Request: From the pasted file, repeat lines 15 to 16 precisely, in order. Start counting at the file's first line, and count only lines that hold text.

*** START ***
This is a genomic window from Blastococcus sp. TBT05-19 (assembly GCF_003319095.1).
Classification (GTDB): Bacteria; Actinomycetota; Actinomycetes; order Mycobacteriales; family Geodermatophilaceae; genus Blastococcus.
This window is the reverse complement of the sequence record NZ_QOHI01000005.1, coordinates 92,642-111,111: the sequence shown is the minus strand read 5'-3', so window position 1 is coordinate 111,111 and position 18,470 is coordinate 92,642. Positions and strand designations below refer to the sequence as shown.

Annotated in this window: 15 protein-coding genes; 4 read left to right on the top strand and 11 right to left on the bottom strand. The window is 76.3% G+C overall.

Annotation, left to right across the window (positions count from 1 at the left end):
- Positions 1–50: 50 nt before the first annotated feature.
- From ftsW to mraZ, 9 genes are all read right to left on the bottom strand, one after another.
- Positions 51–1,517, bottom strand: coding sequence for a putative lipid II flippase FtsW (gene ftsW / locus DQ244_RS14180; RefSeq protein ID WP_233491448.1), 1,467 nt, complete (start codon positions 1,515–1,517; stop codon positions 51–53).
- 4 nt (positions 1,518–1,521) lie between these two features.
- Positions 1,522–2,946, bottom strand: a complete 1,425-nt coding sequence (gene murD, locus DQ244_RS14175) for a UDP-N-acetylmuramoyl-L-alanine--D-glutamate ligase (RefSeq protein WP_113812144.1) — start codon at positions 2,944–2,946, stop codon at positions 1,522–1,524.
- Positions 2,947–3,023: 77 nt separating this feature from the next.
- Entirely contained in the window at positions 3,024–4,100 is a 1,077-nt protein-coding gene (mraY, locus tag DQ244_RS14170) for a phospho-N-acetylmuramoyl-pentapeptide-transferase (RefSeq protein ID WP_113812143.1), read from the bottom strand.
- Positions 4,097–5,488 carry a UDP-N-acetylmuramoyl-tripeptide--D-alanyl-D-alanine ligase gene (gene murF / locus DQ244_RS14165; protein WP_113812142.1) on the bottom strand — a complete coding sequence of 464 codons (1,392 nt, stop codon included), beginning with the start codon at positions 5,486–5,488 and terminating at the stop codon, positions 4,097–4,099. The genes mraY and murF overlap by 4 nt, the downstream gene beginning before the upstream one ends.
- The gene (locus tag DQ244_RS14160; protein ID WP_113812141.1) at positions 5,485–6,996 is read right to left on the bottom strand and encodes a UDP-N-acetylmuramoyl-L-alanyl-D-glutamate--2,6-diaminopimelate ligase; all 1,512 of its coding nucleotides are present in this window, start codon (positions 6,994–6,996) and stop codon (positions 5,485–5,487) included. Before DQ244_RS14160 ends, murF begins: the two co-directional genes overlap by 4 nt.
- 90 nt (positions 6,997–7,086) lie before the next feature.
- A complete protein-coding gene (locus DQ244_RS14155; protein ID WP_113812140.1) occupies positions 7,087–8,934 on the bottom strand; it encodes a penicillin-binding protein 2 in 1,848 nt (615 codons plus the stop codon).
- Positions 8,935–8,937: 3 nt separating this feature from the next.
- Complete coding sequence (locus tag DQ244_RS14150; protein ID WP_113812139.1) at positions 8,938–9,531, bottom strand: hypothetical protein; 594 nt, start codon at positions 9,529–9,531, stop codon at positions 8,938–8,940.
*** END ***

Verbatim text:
- 90 nt (positions 6,997–7,086) lie before the next feature.
- A complete protein-coding gene (locus DQ244_RS14155; protein ID WP_113812140.1) occupies positions 7,087–8,934 on the bottom strand; it encodes a penicillin-binding protein 2 in 1,848 nt (615 codons plus the stop codon).